Interviewees include Michael Rother, Klaus Dinger, Wolfgang Flür, Daniel Miller, Paul Humphreys, Andy McCluskey, Martyn Ware, Glenn Gregory, Chris Cross, Ryuichi Sakamoto, Giorgio Moroder and Rusty Egan who gives one of the funniest quotes: “To me, the Germans made cars and rockets. Mercedes and Messerschmitt were the names I knew before KRAFTWERK”.
“Düsseldorf is the capital of electronic music” says Esch, as he gives an account of how the Düsseldorf electronic scene developed from 1970 to 1986 with acts like KRAFTWERK, LA DÜSSELDORF, DER PLAN, LIAISONS DANGEREUSES, RIECHMANN, RHEINGOLD, PROPAGANDA, DAF and NEU!
In those early days, the choice of instrumentation was dictated by money. Ralf Hütter and Florian Schneider-Esleben both came from affluent millionaire families, with the latter’s father a prominent architect who oversaw the redesign of the Cologne-Bonn Airport.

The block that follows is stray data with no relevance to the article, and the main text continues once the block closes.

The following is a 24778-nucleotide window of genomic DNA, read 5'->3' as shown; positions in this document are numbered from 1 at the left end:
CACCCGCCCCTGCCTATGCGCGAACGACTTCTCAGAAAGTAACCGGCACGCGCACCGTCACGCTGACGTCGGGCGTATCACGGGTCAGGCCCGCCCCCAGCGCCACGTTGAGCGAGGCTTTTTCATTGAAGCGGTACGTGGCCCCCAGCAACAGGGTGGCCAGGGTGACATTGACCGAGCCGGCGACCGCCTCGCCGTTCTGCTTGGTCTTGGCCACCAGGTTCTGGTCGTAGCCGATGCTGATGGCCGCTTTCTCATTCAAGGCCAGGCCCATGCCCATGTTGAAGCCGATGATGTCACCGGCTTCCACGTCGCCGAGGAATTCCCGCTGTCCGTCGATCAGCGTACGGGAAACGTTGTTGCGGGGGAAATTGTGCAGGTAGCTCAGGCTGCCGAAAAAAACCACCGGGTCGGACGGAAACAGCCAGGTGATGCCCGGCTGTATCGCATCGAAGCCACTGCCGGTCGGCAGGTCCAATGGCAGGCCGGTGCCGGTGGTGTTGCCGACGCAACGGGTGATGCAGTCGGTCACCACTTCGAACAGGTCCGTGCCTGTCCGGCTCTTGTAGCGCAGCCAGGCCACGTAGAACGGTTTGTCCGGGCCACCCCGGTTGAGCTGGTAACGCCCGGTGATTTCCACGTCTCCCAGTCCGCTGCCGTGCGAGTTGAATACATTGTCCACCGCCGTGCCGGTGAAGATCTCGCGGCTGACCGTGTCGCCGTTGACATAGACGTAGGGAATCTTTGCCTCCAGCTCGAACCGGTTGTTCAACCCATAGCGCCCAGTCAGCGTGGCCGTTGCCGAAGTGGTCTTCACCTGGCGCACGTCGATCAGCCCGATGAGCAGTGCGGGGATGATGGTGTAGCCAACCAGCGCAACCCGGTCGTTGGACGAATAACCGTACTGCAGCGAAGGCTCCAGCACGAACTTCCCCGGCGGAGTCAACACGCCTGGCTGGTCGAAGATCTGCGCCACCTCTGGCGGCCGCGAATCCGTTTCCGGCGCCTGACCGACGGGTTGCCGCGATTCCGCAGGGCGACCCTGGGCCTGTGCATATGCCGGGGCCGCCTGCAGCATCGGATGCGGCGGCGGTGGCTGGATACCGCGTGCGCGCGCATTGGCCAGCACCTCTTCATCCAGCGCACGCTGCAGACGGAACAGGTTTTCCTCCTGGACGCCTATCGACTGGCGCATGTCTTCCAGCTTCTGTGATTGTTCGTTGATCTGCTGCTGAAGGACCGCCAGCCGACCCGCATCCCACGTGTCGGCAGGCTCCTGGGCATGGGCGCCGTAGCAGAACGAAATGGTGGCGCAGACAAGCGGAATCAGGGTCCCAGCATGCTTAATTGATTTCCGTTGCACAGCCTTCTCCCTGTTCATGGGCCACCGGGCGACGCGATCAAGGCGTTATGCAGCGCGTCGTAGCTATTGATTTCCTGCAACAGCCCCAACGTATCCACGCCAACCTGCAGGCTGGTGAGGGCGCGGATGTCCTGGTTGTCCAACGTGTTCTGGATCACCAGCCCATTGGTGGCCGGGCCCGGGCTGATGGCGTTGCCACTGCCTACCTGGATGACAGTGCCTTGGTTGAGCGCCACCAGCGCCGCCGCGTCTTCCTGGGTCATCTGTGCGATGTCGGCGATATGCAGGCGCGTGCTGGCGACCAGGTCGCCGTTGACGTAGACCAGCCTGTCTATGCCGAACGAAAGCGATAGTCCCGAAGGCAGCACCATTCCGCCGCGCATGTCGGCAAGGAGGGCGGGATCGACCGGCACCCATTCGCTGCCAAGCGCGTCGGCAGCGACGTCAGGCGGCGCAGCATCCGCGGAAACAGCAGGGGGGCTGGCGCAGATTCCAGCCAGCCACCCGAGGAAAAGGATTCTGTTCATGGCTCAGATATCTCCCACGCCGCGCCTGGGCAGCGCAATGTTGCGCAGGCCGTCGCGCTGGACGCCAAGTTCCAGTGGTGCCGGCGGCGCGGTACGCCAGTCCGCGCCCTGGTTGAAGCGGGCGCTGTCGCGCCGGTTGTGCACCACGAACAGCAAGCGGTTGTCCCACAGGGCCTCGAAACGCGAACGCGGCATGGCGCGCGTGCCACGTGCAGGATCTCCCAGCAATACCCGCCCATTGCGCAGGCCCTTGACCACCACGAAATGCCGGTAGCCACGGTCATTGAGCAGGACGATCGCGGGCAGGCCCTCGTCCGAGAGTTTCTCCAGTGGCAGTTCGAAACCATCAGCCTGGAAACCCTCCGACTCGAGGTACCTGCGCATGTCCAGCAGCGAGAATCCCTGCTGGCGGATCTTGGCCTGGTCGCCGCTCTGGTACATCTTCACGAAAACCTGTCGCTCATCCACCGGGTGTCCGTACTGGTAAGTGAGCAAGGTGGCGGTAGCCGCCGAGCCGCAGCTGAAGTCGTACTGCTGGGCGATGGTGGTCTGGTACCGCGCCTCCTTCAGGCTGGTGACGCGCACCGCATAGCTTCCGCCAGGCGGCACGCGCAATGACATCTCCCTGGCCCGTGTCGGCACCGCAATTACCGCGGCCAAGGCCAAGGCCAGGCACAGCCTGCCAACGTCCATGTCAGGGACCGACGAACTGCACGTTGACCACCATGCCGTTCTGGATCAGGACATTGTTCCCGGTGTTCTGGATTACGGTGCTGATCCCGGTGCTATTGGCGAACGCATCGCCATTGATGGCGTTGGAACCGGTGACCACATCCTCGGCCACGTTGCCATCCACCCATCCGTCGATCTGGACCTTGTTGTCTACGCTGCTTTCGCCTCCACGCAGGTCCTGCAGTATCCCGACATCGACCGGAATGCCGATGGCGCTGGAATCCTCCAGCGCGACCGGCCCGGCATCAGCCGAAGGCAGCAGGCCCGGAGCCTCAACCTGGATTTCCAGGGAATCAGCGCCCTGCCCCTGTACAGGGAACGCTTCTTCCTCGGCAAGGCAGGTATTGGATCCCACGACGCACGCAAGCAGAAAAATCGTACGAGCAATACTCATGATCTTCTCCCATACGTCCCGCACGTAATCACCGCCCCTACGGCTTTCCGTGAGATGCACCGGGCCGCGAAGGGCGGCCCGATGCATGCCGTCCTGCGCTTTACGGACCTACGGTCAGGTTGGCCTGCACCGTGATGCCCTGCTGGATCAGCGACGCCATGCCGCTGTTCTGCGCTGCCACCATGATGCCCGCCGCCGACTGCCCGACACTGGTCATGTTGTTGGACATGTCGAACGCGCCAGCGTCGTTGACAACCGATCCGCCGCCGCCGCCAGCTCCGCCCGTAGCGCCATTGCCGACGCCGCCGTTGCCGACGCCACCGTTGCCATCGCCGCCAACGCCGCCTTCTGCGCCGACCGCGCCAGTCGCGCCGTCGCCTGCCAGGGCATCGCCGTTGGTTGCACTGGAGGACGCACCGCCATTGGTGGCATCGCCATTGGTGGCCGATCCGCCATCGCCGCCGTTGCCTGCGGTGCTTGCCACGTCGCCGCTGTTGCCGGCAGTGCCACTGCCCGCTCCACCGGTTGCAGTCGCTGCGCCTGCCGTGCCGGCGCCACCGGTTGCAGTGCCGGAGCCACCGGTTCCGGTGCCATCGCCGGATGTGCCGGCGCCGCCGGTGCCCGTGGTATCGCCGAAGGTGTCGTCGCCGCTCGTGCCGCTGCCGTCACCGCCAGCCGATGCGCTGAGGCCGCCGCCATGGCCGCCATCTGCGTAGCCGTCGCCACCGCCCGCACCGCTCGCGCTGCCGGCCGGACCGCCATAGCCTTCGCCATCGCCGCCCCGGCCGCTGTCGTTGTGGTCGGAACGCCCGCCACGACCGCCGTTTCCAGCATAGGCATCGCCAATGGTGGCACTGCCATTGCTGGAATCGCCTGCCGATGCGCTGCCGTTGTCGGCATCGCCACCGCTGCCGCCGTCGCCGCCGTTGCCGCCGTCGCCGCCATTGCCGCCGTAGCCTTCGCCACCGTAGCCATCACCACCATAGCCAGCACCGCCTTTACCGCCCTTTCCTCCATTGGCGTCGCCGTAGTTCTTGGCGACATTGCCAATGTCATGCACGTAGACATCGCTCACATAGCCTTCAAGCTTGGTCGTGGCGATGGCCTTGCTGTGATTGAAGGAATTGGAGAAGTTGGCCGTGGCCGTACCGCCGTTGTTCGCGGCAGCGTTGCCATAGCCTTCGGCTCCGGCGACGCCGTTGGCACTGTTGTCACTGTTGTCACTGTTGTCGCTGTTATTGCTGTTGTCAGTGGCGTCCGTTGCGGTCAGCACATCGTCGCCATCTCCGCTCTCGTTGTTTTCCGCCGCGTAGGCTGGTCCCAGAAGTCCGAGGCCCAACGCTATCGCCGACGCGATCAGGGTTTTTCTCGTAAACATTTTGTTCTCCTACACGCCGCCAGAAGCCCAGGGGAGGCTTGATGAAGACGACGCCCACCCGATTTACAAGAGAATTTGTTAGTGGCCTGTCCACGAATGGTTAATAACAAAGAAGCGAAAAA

As expensive as synthesizers were back then, the more avant-garde types tended to prefer EMS equipment as it did not come with a keyboard, while those who liked melody opted for the Minimoog.
KRAFTWERK of course bought both! But as former member Ebehard Kranemann remembers “KRAFTWERK was not about the money, it was about the music”.
And with his Farfisa organ and its preset rhythm accompaniment, Hütter became fascinated with mechanical percussive templates and goaded their then-drummer Klaus Dinger with his proclamation that it was “the fastest drummer in the world”.